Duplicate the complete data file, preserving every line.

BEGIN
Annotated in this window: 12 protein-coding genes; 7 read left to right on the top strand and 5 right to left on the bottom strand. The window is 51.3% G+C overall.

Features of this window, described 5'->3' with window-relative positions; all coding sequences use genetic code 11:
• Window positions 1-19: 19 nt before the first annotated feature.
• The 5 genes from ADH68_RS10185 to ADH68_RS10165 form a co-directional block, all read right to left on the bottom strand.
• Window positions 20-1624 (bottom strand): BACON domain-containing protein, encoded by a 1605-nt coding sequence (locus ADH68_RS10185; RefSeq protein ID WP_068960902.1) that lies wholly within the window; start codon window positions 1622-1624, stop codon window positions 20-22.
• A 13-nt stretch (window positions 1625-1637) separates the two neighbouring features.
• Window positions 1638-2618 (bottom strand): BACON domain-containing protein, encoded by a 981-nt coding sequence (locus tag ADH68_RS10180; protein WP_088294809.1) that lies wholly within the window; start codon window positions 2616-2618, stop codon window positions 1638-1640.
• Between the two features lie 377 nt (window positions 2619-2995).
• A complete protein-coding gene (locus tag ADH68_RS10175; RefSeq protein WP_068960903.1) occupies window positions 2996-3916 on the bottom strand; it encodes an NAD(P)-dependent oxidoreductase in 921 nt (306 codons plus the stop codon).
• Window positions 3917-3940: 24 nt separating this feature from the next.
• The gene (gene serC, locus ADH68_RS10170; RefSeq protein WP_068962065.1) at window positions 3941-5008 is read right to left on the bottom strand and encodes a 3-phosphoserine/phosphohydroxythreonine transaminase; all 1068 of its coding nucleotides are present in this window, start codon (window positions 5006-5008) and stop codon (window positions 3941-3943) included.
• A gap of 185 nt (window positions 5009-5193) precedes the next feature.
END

Annotated in this window: 12 protein-coding genes; 7 read left to right on the top strand and 5 right to left on the bottom strand. The window is 51.3% G+C overall.

Features of this window, described 5'->3' with window-relative positions; all coding sequences use genetic code 11:
• Window positions 1-19: 19 nt before the first annotated feature.
• The 5 genes from ADH68_RS10185 to ADH68_RS10165 form a co-directional block, all read right to left on the bottom strand.
• Window positions 20-1624 (bottom strand): BACON domain-containing protein, encoded by a 1605-nt coding sequence (locus ADH68_RS10185; RefSeq protein ID WP_068960902.1) that lies wholly within the window; start codon window positions 1622-1624, stop codon window positions 20-22.
• A 13-nt stretch (window positions 1625-1637) separates the two neighbouring features.
• Window positions 1638-2618 (bottom strand): BACON domain-containing protein, encoded by a 981-nt coding sequence (locus tag ADH68_RS10180; protein WP_088294809.1) that lies wholly within the window; start codon window positions 2616-2618, stop codon window positions 1638-1640.
• Between the two features lie 377 nt (window positions 2619-2995).
• A complete protein-coding gene (locus tag ADH68_RS10175; RefSeq protein WP_068960903.1) occupies window positions 2996-3916 on the bottom strand; it encodes an NAD(P)-dependent oxidoreductase in 921 nt (306 codons plus the stop codon).
• Window positions 3917-3940: 24 nt separating this feature from the next.
• The gene (gene serC, locus ADH68_RS10170; RefSeq protein WP_068962065.1) at window positions 3941-5008 is read right to left on the bottom strand and encodes a 3-phosphoserine/phosphohydroxythreonine transaminase; all 1068 of its coding nucleotides are present in this window, start codon (window positions 5006-5008) and stop codon (window positions 3941-3943) included.
• A gap of 185 nt (window positions 5009-5193) precedes the next feature.